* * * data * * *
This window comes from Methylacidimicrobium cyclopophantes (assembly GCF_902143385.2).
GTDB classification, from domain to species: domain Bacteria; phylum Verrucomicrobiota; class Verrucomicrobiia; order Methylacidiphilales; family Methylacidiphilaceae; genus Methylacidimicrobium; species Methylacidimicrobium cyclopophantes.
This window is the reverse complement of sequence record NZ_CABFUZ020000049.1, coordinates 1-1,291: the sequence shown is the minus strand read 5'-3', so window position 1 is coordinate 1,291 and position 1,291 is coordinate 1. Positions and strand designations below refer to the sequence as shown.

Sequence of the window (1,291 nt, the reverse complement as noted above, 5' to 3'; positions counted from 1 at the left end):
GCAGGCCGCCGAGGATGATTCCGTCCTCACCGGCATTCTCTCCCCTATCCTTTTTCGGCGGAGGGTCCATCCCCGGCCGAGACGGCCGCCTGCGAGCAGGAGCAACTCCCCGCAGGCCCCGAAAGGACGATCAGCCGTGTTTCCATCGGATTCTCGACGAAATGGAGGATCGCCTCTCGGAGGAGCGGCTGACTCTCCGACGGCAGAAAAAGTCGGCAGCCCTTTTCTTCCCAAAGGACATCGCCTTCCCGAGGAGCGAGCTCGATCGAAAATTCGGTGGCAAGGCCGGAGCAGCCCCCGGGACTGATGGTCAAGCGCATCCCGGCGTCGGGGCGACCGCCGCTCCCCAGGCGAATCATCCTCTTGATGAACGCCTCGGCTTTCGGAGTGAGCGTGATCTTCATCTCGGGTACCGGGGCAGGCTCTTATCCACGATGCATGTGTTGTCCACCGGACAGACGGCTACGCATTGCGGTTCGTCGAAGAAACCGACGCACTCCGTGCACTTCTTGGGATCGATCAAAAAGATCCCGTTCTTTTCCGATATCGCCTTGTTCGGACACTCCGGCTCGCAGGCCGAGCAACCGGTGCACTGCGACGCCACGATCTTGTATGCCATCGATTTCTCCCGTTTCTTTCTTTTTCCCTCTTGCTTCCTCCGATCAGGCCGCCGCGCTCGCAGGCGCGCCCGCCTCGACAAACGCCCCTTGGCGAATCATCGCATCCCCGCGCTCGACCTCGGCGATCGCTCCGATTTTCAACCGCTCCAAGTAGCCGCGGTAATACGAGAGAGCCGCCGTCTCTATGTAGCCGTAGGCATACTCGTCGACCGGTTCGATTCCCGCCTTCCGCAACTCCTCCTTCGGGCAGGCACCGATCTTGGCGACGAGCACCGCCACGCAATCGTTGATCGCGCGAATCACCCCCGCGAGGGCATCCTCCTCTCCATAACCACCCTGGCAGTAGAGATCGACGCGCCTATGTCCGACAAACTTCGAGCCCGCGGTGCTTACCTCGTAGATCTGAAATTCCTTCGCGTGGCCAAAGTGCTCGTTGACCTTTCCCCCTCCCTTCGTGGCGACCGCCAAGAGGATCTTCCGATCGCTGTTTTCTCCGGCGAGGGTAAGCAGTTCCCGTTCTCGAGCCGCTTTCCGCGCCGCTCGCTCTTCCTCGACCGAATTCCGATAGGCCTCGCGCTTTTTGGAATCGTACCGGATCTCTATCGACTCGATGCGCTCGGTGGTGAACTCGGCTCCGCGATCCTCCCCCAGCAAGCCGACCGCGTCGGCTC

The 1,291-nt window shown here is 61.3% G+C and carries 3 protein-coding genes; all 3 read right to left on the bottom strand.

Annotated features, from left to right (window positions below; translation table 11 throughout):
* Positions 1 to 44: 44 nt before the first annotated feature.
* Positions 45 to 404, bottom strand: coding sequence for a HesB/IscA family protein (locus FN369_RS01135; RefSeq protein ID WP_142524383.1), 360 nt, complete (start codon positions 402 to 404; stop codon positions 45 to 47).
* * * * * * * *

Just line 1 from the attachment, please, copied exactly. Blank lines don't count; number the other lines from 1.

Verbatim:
This window comes from Methylacidimicrobium cyclopophantes (assembly GCF_902143385.2).